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Determinants of morbidity and mortality following emergency abdominal surgery in children in low-income and middle-income countries
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2016 (English)In: BMJ Global Health, ISSN 2059-7908, Vol. 1, no 4, article id e000091Article in journal (Refereed) Published
Abstract [en]

Background: Child health is a key priority on the global health agenda, yet the provision of essential and emergency surgery in children is patchy in resource-poor regions. This study was aimed to determine the mortality risk for emergency abdominal paediatric surgery in low-income countries globally.

Methods: Multicentre, international, prospective, cohort study. Self-selected surgical units performing emergency abdominal surgery submitted prespecified data for consecutive children aged <16 years during a 2-week period between July and December 2014. The United Nation's Human Development Index (HDI) was used to stratify countries. The main outcome measure was 30-day postoperative mortality, analysed by multilevel logistic regression.

Results: This study included 1409 patients from 253 centres in 43 countries; 282 children were under 2 years of age. Among them, 265 (18.8%) were from low-HDI, 450 (31.9%) from middle-HDI and 694 (49.3%) from high-HDI countries. The most common operations performed were appendectomy, small bowel resection, pyloromyotomy and correction of intussusception. After adjustment for patient and hospital risk factors, child mortality at 30 days was significantly higher in low-HDI (adjusted OR 7.14 (95% CI 2.52 to 20.23), p<0.001) and middle-HDI (4.42 (1.44 to 13.56), p=0.009) countries compared with high-HDI countries, translating to 40 excess deaths per 1000 procedures performed.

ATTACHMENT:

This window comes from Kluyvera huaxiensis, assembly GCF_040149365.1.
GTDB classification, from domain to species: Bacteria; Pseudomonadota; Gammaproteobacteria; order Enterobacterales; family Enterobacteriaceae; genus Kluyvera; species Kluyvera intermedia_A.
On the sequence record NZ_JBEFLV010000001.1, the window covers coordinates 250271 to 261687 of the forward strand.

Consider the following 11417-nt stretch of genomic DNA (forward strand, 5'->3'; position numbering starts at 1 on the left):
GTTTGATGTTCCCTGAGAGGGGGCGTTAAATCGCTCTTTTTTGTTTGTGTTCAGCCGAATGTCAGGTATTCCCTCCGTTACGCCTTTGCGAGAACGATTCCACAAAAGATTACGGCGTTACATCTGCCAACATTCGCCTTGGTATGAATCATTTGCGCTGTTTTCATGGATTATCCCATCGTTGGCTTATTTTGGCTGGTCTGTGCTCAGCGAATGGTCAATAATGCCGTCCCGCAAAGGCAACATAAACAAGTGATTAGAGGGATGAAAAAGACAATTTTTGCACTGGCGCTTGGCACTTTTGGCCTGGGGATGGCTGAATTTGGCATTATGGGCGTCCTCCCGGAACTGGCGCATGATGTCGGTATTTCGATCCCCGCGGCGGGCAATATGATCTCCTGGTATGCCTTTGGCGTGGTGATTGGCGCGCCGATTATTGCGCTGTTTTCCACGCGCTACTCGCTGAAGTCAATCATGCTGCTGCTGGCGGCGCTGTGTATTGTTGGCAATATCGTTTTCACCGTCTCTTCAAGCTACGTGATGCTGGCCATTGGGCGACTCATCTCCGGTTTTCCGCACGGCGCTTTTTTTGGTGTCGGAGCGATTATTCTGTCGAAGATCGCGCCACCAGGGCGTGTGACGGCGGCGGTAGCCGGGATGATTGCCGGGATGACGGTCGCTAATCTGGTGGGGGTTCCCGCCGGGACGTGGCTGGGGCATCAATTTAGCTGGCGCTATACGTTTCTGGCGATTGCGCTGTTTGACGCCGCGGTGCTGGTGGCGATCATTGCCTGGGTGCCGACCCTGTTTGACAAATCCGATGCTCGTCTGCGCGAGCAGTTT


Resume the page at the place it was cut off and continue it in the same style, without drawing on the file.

Conclusions: Adjusted mortality in children following emergency abdominal surgery may be as high as 7 times greater in low-HDI and middle-HDI countries compared with high-HDI countries. Effective provision of emergency essential surgery should be a key priority for global child health agendas.

Place, publisher, year, edition, pages
BMJ Publishing Group Ltd, 2016. Vol. 1, no 4, article id e000091
National Category
Surgery Public Health, Global Health, Social Medicine and Epidemiology
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URN: urn:nbn:se:umu:diva-151313DOI: 10.1136/bmjgh-2016-000091ISI: 000408718800002OAI: oai:DiVA.org:umu-151313DiVA, id: diva2:1245650
Available from: 2018-09-05 Created: 2018-09-05 Last updated: 2018-09-05Bibliographically approved

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Sund, MalinAndersson, LindaGunnarsson, Ulf

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Chapman, Stephen J.Pata, FrancescoRoslani, April CamillaLawani, IsmailMihanovic, JakovSalma, MahmoudHammad, Ali MohamedElfeki, HossamNouh, ThamerHassanain, MazenSund, MalinAndersson, LindaGunnarsson, UlfOzkan, Bahar BusraMannu, Gurdeep SinghLabib, PeterVan Duren, BernardShah, RohiAber, AhmedTham, Ji ChungBoshnaq, MohamedRabie, MohamedDaniels, IanKennedy, Ewan D.Giuliani, StefanoLoughran, Dafydd
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Department of Surgical and Perioperative Sciences
SurgeryPublic Health, Global Health, Social Medicine and Epidemiology

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CiteExportLink to record
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